The presented magnetic CE has a rotation movement range of 360-degree. The joystick includes only a single magnet and can be continuously be tilted (angle θ) along the x-axis by ±15 degrees (Figure 1a). A 3D Hall sensor is placed below the permanent magnet and shifted from the rotation axis (z) in x-direction by 1.2 mm (Figure 1a). The magnet has a rectangular shape (8.5 × 2.0 × 1.5 mm) and is magnetized along the z-direction. For the simulations a magnetic remanence field of 990 mT was chosen as a reasonable value for rare earth materials as the analytical model typically overestimates the field. The center of the magnet coincides with the center of tilt and rotation. The small air gap (distance between the bottom surface of the magnet and the sensor sensitive area) results in beneficial large magnetic field amplitudes. However, it also limits the maximal tilt angle. As a compromise, an air gap of 1.2 mm was chosen. Such a geometry provides a unique magnetic map. For the analytical analysis of the magnetic field the method presented in [10] was used together with standard descriptions for motion degrees of freedom.

3. Results

3.1. Simulations of Magnetic Map

To understand the connection between the magnetic sensor output and the joystick position we show the magnetic map for a complete 360° continuous rotation for five tilt positions (tilt angles θ = −15°, −7.5°, 0°, 7.5°, 15°) in Figure 1b. Unfortunately, as a result of the symmetry, already a 180° rotation results in one complete revolution along the ellipsoids in the magnetic output. For rotation movement range of 360° we thus see two curves one on top of another. This is a flaw of the system when a full 360° coverage is required, but for actual CE it is not very critical when one is, for example, navigating through an interface.

3.2. Experimental Results and Data Analysis

In Figure 1b it is possible to notice that each tilt state results in a closed loop of the magnetic field values: Bx-By and Bx-Bz. It looks very much like an oval for one tilt direction (blue lines) and has a deformed egg-like shape for the opposite one (red lines). However, they can be approximated by ellipses with a little error. Their effective radii range from largest, when the joystick is tilted in the direction of sensor shift, to smallest, when it is moved oppositely. One must take care, however, that the centers of the ellipses are located in different positions. This brings some difficulties in sensor output data analysis. Nevertheless, it is possible to apply the analytical method to convert the observed magnetic field into rotation (φ) and tilt (θ) angles with a high degree of accuracy.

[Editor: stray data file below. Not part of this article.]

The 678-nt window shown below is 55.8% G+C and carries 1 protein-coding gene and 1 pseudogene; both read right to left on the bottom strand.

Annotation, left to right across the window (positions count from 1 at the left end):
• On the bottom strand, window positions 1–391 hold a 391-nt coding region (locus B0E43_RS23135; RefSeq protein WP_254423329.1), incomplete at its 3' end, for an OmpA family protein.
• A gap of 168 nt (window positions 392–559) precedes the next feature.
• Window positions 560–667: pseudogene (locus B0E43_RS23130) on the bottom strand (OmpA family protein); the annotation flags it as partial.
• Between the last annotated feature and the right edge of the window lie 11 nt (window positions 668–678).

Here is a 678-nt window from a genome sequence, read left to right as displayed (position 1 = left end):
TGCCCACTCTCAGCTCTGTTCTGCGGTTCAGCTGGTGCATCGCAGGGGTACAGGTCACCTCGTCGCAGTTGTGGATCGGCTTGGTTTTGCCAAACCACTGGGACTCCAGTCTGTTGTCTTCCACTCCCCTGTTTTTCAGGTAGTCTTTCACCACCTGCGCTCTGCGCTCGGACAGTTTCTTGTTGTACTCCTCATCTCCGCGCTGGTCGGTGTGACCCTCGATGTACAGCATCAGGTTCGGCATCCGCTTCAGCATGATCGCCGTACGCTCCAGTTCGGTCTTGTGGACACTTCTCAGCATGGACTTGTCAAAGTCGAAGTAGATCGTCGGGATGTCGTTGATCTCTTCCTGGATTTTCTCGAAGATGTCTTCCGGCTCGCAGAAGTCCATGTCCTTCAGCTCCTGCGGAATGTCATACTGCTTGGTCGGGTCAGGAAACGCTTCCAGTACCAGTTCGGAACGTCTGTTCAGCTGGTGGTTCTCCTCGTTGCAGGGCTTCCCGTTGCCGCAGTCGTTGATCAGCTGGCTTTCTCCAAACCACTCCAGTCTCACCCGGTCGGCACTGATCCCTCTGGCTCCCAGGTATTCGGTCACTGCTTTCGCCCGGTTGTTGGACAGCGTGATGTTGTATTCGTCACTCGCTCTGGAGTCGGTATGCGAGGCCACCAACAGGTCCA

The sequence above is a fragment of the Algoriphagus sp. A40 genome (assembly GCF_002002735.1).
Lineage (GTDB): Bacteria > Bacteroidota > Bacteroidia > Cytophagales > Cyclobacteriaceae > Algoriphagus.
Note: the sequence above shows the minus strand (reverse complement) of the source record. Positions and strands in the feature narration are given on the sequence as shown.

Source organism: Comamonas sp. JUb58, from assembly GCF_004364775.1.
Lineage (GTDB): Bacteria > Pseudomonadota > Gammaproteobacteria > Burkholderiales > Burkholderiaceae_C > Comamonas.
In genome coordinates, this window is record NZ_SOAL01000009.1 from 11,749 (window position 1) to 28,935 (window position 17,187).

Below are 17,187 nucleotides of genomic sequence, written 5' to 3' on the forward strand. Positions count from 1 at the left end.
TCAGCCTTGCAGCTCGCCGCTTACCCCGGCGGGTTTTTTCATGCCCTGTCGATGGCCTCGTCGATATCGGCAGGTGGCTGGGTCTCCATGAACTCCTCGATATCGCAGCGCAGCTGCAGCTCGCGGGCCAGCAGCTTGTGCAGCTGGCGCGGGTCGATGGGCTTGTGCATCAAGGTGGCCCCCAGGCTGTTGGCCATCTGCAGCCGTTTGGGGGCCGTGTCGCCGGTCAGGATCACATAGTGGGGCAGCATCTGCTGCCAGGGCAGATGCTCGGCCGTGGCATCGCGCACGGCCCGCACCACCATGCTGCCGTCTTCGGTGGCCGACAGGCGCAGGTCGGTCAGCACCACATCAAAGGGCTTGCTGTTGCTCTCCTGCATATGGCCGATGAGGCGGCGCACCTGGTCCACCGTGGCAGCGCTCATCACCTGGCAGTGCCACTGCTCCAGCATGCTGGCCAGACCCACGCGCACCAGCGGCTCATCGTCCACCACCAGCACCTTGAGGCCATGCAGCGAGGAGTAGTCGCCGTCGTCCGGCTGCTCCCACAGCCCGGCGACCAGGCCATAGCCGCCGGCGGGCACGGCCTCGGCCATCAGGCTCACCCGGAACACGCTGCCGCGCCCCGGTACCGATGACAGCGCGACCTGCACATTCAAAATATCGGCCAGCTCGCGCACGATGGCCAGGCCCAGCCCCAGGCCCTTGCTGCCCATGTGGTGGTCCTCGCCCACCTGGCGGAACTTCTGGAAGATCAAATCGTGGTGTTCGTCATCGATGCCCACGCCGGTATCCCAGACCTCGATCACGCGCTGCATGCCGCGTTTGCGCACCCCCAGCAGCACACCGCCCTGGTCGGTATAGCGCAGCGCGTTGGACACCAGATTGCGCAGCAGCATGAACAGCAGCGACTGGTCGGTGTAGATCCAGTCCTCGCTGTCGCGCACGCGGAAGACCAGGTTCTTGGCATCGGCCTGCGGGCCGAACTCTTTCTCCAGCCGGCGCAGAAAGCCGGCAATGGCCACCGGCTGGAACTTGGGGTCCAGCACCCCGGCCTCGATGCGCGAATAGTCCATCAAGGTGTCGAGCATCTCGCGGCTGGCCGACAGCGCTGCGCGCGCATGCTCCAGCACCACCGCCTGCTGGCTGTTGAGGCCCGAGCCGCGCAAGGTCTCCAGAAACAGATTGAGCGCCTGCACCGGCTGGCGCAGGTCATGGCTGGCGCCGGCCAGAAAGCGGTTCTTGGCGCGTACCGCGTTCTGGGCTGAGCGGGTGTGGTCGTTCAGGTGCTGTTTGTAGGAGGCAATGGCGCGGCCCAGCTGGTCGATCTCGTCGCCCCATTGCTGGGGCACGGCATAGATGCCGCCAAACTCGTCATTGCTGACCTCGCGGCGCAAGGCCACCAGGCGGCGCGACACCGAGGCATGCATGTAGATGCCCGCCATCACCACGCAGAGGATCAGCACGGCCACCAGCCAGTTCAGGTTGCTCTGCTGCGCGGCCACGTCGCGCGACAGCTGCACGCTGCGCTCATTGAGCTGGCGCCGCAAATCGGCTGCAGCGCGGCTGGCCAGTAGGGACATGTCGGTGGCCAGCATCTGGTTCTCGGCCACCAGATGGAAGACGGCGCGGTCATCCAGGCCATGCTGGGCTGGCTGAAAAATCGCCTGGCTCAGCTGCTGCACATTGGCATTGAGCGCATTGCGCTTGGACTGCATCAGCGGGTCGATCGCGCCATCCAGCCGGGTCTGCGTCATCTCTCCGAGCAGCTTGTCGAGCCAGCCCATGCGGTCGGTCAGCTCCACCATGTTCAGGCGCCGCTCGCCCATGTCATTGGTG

An ellipse in x-y space, similar to the one in Figure 1b, can be described by four parameters, x0, y0, Rx and Ry as is shown in the ellipse equation,
( x x 0 ) 2 2 ( y y 0 ) 2 2 = 1 .
From the magnetic map we immediately realize that x0 = 0 (or constant when an offset is involved) and y0 depends only on the tilt angle, y0 = Y(θ). Also the radii Rx and Ry are only functions of the tilt angle, Rx = R(θ), Ry = Q(θ). The functions R, Q and Y can be determined from the simulation using a least squares approximation and are shown in Figure 2.
The key to the semi-analytical approach is the approximation of the functions R, Q and Y by second order polynomials from which only the coefficients can be stored in the readout system. The coefficients are found from a calibration of the system and with their help the tilt angle θ can be recovered from the magnetic sensor output. To reduce the error resulting from imperfect ellipses, the analysis can be done simultaneously for different outputs, y:y = By, y = Bz, and/or any convex combination of the two (y = a·By + b·Bz). Finally, the rotation angle can easily be determined for an ellipse with known radius and center position using classical trigonometry.
A prototype based on the proposed design was built at CTR AG. A mechanical structure was developed and 3D printed (Figure 3a). To perform precise measurements, a robot manipulator [11] was used. The robot rotates the joystick for five different tilt angles of −15°, −7.5°, 0°, 7.5° and 15°. The measurement result is presented in Figure 3b. As expected, small splittings between two loops for a tilt state can be observed.